Streptococcus pneumoniae strains DCC1355 (serotype 19), DCC1335 (9V), DCC1420 (23F), DCC1490 (14), DCC1714 (3), DCC1850 (6), AR314 (5), AR620 (1), GB2017 (18), GB2092 (4), and Enterococcus faecalis V12 were grown in Brain Heart Infusion broth (Sigma-Aldrich). Streptococcus pyogenes D471 was grown in Todd-Hewitt broth (Sigma-Aldrich). Staphylococcus aureus protein A-negative Foster strain 8325–4 spa::Ebr was grown in super broth (10 g/liter MOPS, 30 g/liter tryptone, 20 g/liter yeast extract). Escherichia coli was grown in Luria-Bertani medium. Cell counts from log-phase bacteria cultures were determined before treatment with 50 μg/ml mitomycin-C for 1 h at 37°C. Whole bacteria were suspended at a concentration of 108/ml PBS for ELISA.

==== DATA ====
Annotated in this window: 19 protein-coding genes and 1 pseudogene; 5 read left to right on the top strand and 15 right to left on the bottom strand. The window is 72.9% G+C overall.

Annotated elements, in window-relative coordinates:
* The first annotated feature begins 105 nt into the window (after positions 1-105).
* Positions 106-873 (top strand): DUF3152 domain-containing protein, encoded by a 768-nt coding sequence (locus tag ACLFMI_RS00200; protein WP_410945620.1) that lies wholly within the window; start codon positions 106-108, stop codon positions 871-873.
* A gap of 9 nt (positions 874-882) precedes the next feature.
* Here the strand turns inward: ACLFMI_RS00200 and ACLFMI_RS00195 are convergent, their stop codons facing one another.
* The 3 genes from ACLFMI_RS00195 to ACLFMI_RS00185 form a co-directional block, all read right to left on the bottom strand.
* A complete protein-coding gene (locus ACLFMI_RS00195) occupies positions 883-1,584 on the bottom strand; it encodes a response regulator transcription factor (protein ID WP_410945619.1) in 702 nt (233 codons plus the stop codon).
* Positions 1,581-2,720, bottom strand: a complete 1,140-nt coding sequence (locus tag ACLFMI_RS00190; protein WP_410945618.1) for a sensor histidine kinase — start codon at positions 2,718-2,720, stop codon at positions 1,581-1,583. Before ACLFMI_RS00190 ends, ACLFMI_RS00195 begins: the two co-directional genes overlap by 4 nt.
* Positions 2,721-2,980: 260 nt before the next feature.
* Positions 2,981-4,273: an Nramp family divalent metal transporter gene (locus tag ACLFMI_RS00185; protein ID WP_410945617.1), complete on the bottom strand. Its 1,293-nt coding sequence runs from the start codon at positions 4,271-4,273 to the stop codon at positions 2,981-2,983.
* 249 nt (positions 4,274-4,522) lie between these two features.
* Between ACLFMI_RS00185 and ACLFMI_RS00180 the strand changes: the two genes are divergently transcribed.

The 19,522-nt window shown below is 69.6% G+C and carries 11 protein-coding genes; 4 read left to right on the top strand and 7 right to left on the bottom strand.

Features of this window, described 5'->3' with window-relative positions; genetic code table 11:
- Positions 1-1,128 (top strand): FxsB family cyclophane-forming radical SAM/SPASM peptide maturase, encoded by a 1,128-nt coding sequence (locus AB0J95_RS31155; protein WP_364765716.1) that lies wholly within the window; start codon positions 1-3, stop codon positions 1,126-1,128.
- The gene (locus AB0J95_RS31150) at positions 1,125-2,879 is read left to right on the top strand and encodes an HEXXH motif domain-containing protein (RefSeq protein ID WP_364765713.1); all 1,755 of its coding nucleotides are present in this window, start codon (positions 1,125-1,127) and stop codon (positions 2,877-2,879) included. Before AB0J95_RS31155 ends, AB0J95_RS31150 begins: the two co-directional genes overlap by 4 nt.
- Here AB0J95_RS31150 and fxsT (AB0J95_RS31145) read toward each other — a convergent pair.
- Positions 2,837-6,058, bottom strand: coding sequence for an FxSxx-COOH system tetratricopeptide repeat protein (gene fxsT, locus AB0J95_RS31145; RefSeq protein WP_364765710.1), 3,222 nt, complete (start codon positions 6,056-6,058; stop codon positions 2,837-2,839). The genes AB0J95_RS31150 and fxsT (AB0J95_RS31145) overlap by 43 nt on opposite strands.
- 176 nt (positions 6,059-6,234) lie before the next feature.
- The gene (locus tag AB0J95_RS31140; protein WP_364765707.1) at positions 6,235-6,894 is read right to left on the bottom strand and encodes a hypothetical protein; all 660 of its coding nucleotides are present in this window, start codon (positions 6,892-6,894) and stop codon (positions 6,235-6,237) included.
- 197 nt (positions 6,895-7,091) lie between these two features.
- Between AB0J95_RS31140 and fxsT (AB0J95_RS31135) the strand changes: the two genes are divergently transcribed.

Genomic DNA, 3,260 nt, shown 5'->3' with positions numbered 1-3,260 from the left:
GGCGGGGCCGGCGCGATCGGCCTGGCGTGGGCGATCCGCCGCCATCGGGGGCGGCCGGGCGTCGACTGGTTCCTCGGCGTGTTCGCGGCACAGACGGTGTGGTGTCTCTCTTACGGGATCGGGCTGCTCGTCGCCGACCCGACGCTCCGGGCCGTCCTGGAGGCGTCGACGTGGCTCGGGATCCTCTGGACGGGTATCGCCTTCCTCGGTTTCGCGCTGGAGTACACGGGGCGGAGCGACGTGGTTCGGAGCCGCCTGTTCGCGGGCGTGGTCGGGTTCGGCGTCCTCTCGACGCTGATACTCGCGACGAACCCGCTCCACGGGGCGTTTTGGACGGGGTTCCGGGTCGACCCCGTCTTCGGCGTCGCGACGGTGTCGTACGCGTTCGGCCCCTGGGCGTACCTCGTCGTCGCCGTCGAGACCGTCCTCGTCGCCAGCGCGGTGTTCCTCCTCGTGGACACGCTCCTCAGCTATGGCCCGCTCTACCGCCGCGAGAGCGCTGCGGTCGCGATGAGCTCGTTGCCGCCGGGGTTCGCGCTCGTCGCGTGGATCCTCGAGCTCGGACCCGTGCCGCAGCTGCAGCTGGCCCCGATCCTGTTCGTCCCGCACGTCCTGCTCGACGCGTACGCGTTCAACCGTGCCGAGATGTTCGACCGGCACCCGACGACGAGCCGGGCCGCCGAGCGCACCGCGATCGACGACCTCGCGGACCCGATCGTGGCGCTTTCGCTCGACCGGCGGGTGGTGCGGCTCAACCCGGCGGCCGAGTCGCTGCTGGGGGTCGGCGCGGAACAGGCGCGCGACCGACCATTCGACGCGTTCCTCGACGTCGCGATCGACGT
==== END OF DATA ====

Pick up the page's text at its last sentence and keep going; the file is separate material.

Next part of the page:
To measure reactivity of antibodies with individual antigens, microtiter plates (COSTAR 9018) were coated with 50 μl/well of 10 μg/ml of ssDNA, dsDNA, LPS (Sigma-Aldrich), or 5 μg/ml of recombinant human insulin (Sigma-Aldrich) or 10 μg/ml of human bacterial polysaccharide vaccines PNEUMOVAX 23 (Merck & Co.), PedvaxHIB (Merck & Co.), or Menomune (Aventis) or 10 μg/ml of modified protein A. To measure antibody reactivity with specific bacteria, microtiter plates were coated with 100 μl/well of 100 μg/ml poly-l-lysine, 25 μl/well of bacteria solution, and 25 μl/well of 0.2% gluteraldehyde were added at room temperature for 20 min. Plates were centrifuged at 1,500 g for 20 min and washed with PBS. To block aldehydes, 50 μl/well of 0.1 M l- lysine in PBS was added and wells were washed with PBS.